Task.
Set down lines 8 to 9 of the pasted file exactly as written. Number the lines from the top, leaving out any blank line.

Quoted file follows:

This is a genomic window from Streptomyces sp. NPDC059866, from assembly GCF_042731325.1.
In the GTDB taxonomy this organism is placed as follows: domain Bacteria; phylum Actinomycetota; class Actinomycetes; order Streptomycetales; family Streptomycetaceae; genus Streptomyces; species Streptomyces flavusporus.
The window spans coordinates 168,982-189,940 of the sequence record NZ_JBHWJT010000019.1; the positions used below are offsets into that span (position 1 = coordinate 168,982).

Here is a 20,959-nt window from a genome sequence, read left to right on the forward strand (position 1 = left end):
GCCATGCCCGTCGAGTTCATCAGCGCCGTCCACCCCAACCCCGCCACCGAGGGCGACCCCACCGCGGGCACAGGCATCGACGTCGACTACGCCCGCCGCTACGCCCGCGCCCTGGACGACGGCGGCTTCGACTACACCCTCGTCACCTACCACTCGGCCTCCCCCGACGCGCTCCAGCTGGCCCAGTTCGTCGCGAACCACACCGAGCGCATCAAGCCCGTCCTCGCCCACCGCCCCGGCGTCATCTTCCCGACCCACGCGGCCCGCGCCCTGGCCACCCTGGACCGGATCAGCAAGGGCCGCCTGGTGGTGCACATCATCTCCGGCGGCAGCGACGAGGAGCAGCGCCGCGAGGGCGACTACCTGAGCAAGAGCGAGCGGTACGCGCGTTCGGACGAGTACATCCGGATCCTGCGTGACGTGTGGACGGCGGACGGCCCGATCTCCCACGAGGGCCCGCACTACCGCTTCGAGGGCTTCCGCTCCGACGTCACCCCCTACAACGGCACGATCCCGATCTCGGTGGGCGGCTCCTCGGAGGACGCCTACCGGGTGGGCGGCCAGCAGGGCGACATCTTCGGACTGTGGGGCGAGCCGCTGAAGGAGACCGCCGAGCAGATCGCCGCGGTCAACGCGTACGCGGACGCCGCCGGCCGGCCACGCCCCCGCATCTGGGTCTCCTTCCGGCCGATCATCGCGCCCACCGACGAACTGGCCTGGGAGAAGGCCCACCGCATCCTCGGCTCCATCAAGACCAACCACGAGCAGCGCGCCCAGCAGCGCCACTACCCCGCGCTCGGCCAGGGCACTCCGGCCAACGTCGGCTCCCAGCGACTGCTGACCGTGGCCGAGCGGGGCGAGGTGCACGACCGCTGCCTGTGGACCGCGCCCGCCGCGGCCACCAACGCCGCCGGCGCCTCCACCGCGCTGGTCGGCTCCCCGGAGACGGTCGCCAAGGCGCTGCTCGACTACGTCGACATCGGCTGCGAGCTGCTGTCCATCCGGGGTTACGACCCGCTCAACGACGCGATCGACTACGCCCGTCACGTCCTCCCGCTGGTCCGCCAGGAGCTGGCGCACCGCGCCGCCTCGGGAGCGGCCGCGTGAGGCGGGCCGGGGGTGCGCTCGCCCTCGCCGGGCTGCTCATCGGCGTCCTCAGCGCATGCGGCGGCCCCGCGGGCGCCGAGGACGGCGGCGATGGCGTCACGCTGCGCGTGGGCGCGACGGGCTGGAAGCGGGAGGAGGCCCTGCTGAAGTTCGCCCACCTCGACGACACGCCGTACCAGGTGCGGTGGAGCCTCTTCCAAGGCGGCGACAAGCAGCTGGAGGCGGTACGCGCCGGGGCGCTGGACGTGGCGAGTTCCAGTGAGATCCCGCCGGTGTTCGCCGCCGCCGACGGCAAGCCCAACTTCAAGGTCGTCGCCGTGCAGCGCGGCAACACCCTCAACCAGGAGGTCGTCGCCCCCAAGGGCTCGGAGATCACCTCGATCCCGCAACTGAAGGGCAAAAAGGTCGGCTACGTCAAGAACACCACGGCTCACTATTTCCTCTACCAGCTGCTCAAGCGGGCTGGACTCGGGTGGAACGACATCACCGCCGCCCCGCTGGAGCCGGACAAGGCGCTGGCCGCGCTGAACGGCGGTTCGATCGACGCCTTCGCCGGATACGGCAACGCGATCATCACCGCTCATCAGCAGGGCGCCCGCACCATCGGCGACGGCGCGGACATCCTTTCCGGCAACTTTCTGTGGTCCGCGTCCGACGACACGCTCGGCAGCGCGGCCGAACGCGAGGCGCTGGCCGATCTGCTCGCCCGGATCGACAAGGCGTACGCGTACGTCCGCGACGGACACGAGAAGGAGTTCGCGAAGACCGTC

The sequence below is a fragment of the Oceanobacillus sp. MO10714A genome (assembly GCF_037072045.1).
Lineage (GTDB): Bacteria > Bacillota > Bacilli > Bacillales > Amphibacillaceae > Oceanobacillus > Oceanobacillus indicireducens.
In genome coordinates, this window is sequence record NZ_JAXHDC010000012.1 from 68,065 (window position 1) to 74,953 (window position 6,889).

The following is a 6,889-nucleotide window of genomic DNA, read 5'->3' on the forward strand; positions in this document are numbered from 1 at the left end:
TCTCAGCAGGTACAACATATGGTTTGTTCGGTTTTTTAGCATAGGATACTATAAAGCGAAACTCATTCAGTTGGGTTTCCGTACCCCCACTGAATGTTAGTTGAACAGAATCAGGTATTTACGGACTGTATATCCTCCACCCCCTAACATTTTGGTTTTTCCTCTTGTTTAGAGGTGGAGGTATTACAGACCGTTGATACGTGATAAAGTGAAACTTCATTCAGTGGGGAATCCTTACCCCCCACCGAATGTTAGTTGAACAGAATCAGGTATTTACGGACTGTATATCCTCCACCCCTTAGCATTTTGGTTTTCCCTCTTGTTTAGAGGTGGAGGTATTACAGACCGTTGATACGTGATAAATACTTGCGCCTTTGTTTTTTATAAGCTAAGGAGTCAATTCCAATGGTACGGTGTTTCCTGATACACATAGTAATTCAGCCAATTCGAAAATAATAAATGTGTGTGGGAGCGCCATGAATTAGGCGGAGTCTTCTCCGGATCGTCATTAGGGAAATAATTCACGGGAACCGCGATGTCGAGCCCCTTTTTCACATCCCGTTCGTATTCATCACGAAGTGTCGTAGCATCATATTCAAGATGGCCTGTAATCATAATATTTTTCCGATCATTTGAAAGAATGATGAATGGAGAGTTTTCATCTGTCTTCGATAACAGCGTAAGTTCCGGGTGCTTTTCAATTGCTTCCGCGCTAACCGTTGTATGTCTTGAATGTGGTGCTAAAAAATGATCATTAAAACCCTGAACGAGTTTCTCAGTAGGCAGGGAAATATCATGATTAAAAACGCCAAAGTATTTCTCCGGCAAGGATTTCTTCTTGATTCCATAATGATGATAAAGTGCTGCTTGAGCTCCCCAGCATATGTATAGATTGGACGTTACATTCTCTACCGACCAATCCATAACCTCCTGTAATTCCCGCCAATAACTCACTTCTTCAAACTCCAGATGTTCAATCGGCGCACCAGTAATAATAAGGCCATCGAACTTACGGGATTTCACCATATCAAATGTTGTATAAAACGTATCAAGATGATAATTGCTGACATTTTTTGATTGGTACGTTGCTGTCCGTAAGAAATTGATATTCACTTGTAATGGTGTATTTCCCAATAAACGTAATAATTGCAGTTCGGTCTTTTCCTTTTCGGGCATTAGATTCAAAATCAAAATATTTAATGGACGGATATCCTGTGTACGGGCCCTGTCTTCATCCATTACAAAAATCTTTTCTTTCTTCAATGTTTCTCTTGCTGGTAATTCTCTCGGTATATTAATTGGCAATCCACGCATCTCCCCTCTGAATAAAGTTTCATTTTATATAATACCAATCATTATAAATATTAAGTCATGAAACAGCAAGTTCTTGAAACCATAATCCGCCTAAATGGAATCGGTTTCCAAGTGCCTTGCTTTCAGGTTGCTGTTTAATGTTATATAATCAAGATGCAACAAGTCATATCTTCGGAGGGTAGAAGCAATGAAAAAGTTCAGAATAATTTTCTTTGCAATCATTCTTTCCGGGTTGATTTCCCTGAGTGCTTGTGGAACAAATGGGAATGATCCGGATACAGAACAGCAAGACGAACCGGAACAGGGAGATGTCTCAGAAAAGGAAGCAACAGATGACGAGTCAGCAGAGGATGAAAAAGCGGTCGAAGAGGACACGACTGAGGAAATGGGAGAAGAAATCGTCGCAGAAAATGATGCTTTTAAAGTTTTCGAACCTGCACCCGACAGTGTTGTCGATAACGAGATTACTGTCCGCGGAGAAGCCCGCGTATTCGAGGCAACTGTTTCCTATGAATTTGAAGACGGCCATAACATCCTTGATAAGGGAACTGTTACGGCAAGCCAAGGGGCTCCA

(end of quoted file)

In genome coordinates, this window is sequence record NZ_JAXHDC010000012.1 from 68,065 (window position 1) to 74,953 (window position 6,889).

The following is a 6,889-nucleotide window of genomic DNA, read 5'->3' on the forward strand; positions in this document are numbered from 1 at the left end: